The positives of a networked society

In this module we have looked at how people are connected to the internet in many aspects of their lives. A lot of people are skeptical about whether the growing reliance on technology and the internet is actually a good thing or not. They claim that we are too reliant on technology to do basic tasks and that the networked society is making us less sociable. I would argue against this.

It’s not true that before the emergence of the internet and smartphones people were much more sociable. You’ll often here people say that millennials should put their phones down and talk to someone on the train, like in the good old days! wkhhpz1

Having access to unbelievable amounts of information on a mobile phone through the magic of wifi and mobile data is an incredible luxury and people need to take full advantage of it. There is a stigma attached to making friends on Twitter/Tumblr but it’s often those friends with whom people form the most genuine connections through a common interest. Social media gives people a platform to share thoughts they might not want to in a face to face conversation. There are flaws, but living in a networked society is predominantly positive.

YouTube and Copyright restrictions

For many young film makers or creatives of other fields, YouTube is the best place to share their content in order to gather a following and a reputation. There’s a problem which can restrict their (our) freedom to post the content they want to, though: Copyright law. Lots of videos are taken down from YouTube because of copyright-protected music being used in them, even when the song and artist are credited by the person who uploaded the video.

In my opinion, this is a big fault of Copyright and how YouTube implement it. It creates unfair and unnecessary problems for people trying to share their content. It’s not even like most amateur YouTubers are making money from these videos. And the ones that are using Copyright-protected for commercial purposes should rightly have to get permission, but the fact that non-commercial content gets removed for Copyright purposes is a big fault in Copyright law and the way it’s implemented on YouTube.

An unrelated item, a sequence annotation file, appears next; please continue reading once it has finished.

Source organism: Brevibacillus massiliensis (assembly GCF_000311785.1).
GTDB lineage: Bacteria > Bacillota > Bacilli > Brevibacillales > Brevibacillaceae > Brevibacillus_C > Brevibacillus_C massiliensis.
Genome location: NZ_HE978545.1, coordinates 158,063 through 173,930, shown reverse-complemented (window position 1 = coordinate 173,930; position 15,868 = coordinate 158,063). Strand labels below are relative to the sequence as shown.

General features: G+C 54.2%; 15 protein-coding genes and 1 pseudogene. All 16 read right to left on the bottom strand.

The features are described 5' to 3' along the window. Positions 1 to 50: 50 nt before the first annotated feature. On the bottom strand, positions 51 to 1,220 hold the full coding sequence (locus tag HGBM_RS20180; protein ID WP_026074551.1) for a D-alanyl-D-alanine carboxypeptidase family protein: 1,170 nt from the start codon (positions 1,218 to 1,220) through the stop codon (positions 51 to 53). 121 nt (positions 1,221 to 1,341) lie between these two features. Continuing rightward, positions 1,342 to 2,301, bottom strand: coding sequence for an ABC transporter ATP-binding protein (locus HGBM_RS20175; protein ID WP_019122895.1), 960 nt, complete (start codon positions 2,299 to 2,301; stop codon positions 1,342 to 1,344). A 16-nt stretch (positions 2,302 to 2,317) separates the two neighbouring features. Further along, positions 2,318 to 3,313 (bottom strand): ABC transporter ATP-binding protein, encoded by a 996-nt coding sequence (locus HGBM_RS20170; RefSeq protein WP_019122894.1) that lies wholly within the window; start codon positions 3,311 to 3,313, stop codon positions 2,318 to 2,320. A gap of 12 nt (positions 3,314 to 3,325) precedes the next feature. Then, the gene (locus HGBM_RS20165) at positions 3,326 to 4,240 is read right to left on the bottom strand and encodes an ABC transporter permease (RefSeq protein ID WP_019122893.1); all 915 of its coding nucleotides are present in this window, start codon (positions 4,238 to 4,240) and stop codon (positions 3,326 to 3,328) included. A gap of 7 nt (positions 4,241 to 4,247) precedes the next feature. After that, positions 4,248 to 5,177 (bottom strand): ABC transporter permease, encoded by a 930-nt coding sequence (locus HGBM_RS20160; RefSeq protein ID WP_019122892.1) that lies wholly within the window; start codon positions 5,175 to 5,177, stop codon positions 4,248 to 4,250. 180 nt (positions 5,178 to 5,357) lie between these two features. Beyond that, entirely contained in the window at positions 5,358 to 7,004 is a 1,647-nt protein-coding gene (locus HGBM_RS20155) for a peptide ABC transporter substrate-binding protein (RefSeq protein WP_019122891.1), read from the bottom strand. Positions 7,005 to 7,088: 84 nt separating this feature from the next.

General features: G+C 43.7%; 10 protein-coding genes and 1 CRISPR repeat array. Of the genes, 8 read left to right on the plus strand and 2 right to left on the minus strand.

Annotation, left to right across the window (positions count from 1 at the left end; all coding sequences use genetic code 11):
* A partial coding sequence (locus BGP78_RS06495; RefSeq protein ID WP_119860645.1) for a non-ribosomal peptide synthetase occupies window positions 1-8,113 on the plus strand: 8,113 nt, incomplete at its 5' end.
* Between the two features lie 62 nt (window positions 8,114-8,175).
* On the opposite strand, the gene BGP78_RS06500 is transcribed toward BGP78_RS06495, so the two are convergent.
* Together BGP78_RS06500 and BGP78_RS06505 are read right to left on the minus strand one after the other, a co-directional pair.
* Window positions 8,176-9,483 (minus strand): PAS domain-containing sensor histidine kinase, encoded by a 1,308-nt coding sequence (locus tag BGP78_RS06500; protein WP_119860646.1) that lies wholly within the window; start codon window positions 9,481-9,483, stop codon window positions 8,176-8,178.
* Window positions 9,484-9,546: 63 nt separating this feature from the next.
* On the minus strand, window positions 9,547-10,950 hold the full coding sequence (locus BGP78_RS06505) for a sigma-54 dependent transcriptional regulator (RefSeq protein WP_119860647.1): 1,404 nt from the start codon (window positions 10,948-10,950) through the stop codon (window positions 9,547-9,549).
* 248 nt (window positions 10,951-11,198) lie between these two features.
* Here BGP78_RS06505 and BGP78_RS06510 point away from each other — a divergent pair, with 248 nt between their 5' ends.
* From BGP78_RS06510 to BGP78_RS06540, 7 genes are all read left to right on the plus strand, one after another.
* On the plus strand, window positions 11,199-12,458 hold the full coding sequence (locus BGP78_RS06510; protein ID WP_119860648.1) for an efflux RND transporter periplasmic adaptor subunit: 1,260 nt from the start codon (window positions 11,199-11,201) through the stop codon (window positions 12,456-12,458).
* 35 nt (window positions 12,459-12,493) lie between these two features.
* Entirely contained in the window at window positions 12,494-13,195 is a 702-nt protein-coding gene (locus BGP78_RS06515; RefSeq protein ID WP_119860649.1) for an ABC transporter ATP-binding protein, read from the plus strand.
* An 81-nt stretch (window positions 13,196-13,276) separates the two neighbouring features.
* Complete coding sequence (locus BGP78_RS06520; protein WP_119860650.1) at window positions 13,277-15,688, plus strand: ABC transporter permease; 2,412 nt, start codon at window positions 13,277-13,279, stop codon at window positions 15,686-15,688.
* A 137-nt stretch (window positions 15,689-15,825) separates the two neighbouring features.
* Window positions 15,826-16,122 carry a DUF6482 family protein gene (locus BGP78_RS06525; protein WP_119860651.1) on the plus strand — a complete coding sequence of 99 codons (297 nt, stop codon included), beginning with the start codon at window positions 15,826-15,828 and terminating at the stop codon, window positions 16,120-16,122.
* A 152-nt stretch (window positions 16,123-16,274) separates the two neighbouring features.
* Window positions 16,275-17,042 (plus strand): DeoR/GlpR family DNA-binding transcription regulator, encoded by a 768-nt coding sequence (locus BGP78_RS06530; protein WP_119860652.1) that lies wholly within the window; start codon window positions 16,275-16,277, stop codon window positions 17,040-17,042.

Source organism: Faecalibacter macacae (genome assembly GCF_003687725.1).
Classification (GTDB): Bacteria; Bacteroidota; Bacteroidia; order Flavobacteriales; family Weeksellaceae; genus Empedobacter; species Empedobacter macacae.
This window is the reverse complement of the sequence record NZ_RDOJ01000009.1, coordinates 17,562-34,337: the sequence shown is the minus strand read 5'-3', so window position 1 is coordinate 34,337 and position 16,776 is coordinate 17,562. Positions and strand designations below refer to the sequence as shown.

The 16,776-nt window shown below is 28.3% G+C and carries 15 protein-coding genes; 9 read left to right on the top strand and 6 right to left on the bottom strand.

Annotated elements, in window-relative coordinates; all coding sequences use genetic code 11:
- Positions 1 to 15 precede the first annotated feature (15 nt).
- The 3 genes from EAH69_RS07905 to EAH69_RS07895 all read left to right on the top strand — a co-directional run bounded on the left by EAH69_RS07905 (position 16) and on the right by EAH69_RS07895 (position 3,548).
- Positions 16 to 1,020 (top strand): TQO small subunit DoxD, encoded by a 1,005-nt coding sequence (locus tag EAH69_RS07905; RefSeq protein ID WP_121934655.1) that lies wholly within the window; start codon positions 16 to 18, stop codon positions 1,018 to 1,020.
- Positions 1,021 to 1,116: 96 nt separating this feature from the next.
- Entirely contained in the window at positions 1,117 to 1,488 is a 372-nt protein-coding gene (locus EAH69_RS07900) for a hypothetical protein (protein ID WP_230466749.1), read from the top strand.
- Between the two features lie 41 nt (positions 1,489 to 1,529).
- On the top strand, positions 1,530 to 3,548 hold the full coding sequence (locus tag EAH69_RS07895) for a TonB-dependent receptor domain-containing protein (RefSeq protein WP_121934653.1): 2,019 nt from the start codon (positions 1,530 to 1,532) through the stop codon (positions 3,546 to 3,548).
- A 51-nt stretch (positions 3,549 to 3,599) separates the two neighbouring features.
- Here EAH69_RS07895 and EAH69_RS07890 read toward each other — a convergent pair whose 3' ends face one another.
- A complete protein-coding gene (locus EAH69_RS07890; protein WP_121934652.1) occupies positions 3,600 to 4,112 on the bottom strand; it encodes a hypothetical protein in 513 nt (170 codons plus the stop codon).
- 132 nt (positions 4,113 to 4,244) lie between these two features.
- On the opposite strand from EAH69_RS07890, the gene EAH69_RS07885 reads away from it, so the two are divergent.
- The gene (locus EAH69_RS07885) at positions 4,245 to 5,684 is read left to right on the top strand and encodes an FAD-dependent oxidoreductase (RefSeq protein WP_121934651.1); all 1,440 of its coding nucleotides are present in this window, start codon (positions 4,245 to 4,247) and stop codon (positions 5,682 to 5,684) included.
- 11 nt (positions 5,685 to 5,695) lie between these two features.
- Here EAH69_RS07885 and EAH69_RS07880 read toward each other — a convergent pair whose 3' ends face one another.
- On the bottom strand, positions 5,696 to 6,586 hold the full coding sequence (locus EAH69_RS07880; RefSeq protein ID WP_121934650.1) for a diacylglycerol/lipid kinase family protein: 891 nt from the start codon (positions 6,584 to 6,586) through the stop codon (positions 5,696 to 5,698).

Online Privacy

Presently, we probably all have more information online than we would like. That information might be bank details saved to a particular online store account, photographs of nights out, your date of birth, or address. This is an unfortunate consequence of current state of the digital world. However, it’s kind of inevitable. We will probably never have all the luxuries of the loosely regulated internet without the risks of having information taken from us. Many people are worried about governments having access to all their information, like their addresses, D.O.Bs etc. But there is a valid argument in the expression “if you’ve got nothing to hide you’ve got nothing to fear”.

Do we really think governments spend all day going through our personal details as if they haven’t got illegal wars to fight? The only reason to worry that the government would come after you would be if you’d committed a serious crime, in which case you’re kind of asking to be investigated.

And if you’re worried about potential employers seeing something bad that you might have posted on Facebook, I’d recommend not posting it on Facebook.

 

Twitter Communities

It seems odd that people make friends through a social media platform, but it happens. People connect via a common interest, interact and form friendships. When this happens between many of the same people it forms a on online community. The interests which bring people together can be sports; ‘Football Twitter’ is a thing. Or it could be a political affiliation which brings people together; people who share a passion for a particular cause connect over the internet and it creates a platform for discussion.